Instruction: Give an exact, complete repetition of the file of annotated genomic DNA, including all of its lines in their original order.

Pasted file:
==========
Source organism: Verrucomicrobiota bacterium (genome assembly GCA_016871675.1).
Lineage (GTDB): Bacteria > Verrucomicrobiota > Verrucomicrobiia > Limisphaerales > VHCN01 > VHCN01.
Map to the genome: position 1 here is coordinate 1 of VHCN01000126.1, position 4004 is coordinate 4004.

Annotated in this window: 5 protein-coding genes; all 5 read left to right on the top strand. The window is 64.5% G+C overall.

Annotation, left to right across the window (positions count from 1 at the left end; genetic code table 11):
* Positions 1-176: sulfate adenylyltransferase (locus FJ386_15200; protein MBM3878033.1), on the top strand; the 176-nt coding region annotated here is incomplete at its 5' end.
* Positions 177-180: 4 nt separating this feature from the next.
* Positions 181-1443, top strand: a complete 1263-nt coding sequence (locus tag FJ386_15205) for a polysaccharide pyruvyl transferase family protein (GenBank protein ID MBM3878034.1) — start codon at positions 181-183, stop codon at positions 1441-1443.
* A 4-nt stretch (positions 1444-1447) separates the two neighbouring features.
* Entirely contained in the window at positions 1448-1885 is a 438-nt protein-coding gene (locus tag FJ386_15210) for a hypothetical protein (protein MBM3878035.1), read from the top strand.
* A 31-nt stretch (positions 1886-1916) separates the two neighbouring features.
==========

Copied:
Source organism: Verrucomicrobiota bacterium (genome assembly GCA_016871675.1).
Lineage (GTDB): Bacteria > Verrucomicrobiota > Verrucomicrobiia > Limisphaerales > VHCN01 > VHCN01.
Map to the genome: position 1 here is coordinate 1 of VHCN01000126.1, position 4004 is coordinate 4004.

Annotated in this window: 5 protein-coding genes; all 5 read left to right on the top strand. The window is 64.5% G+C overall.

Annotation, left to right across the window (positions count from 1 at the left end; genetic code table 11):
* Positions 1-176: sulfate adenylyltransferase (locus FJ386_15200; protein MBM3878033.1), on the top strand; the 176-nt coding region annotated here is incomplete at its 5' end.
* Positions 177-180: 4 nt separating this feature from the next.
* Positions 181-1443, top strand: a complete 1263-nt coding sequence (locus tag FJ386_15205) for a polysaccharide pyruvyl transferase family protein (GenBank protein ID MBM3878034.1) — start codon at positions 181-183, stop codon at positions 1441-1443.
* A 4-nt stretch (positions 1444-1447) separates the two neighbouring features.
* Entirely contained in the window at positions 1448-1885 is a 438-nt protein-coding gene (locus tag FJ386_15210) for a hypothetical protein (protein MBM3878035.1), read from the top strand.
* A 31-nt stretch (positions 1886-1916) separates the two neighbouring features.